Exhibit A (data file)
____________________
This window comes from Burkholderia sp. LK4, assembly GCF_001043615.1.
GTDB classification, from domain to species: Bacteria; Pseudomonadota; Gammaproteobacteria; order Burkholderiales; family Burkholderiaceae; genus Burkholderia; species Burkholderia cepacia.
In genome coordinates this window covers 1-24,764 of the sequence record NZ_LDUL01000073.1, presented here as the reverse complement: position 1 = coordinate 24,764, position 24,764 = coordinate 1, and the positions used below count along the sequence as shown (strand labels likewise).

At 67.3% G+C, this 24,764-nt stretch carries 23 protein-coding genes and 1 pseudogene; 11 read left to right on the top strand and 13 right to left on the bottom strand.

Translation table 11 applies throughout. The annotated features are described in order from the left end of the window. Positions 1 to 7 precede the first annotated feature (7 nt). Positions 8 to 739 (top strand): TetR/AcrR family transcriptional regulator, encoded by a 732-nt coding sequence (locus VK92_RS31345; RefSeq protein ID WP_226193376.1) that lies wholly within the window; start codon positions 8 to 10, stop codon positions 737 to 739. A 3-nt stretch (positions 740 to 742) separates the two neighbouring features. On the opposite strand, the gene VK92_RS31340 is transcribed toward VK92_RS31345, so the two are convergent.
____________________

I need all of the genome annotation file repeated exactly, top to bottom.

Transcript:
This window comes from Burkholderia sp. LK4, assembly GCF_001043615.1.
GTDB classification, from domain to species: Bacteria; Pseudomonadota; Gammaproteobacteria; order Burkholderiales; family Burkholderiaceae; genus Burkholderia; species Burkholderia cepacia.
In genome coordinates this window covers 1-24,764 of the sequence record NZ_LDUL01000073.1, presented here as the reverse complement: position 1 = coordinate 24,764, position 24,764 = coordinate 1, and the positions used below count along the sequence as shown (strand labels likewise).

At 67.3% G+C, this 24,764-nt stretch carries 23 protein-coding genes and 1 pseudogene; 11 read left to right on the top strand and 13 right to left on the bottom strand.

Translation table 11 applies throughout. The annotated features are described in order from the left end of the window. Positions 1 to 7 precede the first annotated feature (7 nt). Positions 8 to 739 (top strand): TetR/AcrR family transcriptional regulator, encoded by a 732-nt coding sequence (locus VK92_RS31345; RefSeq protein ID WP_226193376.1) that lies wholly within the window; start codon positions 8 to 10, stop codon positions 737 to 739. A 3-nt stretch (positions 740 to 742) separates the two neighbouring features. On the opposite strand, the gene VK92_RS31340 is transcribed toward VK92_RS31345, so the two are convergent.